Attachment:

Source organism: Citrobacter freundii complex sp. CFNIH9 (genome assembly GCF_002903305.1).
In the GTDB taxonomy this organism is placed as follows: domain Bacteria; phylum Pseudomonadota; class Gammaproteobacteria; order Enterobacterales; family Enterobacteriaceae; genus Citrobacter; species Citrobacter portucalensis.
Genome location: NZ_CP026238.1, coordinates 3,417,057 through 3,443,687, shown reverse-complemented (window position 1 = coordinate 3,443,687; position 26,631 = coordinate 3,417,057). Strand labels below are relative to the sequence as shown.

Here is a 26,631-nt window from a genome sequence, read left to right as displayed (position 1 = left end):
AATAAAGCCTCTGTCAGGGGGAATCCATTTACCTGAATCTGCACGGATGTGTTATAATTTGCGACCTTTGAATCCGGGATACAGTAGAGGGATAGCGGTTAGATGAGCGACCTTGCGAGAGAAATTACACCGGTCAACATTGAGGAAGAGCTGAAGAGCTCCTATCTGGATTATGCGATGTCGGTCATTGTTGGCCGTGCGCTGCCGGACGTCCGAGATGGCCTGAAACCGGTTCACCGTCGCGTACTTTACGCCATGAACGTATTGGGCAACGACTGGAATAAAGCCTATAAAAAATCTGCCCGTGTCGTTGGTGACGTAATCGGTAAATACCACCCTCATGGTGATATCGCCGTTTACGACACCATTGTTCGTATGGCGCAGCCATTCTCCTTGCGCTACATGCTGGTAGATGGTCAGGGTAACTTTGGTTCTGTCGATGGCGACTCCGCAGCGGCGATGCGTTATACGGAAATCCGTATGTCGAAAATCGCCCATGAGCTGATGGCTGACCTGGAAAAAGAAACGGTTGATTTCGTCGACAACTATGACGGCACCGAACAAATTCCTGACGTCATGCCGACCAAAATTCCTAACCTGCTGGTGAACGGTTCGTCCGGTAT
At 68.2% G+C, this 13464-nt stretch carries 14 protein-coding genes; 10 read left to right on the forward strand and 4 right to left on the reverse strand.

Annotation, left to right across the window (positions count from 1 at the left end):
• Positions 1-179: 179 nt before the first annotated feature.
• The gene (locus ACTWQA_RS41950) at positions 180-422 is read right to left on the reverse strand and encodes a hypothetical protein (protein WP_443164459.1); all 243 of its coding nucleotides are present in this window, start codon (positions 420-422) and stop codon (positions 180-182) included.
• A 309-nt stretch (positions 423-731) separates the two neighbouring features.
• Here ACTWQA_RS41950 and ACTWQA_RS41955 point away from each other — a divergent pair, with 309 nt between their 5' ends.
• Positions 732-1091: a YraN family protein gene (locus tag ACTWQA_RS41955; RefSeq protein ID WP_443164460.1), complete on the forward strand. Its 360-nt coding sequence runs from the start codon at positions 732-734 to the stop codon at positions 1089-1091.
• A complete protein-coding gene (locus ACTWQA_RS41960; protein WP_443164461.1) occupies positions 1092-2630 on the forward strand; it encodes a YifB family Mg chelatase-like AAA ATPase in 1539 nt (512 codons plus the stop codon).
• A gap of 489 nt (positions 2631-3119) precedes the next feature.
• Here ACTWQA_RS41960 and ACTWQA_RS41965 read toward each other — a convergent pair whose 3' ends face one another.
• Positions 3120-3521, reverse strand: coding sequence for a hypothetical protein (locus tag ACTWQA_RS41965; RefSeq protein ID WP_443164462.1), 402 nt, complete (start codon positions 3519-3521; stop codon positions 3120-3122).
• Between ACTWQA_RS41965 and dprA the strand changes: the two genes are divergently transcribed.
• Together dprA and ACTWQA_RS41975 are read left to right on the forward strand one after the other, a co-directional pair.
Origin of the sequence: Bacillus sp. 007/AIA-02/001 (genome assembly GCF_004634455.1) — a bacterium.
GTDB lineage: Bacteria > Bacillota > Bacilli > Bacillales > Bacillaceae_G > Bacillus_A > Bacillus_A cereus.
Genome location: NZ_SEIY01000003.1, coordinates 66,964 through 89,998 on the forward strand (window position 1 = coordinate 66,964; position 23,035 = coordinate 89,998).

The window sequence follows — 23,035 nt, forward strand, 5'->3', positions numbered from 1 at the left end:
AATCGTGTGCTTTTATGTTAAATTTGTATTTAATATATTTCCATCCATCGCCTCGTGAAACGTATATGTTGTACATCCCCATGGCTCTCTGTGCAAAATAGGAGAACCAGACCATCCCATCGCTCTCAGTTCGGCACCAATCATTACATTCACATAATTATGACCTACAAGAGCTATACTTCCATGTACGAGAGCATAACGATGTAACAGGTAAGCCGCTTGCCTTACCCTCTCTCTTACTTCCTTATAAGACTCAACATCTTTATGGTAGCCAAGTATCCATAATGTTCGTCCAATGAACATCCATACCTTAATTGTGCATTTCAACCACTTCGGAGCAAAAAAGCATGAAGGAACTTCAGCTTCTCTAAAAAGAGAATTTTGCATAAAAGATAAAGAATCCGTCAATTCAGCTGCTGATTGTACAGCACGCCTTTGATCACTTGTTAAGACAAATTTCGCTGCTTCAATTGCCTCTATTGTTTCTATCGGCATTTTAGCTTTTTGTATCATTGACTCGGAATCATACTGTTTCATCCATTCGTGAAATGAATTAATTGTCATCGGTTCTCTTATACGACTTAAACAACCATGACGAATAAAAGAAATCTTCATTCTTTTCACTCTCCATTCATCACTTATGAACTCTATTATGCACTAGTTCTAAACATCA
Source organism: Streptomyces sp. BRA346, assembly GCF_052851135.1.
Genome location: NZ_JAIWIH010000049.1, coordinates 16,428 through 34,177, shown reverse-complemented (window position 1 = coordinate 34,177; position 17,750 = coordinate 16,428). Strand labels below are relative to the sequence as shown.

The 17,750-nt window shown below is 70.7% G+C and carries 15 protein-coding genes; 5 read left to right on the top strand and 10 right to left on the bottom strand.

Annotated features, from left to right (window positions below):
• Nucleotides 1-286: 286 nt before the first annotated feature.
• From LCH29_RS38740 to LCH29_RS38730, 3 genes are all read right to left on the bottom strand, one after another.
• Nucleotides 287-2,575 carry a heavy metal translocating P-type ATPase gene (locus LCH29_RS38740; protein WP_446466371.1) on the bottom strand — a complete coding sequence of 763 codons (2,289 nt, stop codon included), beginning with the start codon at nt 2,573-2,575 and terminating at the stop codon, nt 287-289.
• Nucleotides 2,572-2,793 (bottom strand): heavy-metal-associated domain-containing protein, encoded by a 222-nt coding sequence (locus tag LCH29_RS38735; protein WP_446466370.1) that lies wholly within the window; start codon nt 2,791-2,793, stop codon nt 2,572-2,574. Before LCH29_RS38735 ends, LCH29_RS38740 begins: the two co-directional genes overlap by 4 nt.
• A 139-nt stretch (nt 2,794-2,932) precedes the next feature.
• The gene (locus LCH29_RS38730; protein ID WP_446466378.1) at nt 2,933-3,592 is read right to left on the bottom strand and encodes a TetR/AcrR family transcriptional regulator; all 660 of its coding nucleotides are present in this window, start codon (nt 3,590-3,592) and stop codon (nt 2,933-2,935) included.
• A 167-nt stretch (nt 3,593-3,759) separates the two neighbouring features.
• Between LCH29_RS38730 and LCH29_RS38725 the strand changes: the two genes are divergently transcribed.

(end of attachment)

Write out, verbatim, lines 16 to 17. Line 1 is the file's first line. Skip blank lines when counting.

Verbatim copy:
• Positions 3120-3521, reverse strand: coding sequence for a hypothetical protein (locus tag ACTWQA_RS41965; RefSeq protein ID WP_443164462.1), 402 nt, complete (start codon positions 3519-3521; stop codon positions 3120-3122).
• Between ACTWQA_RS41965 and dprA the strand changes: the two genes are divergently transcribed.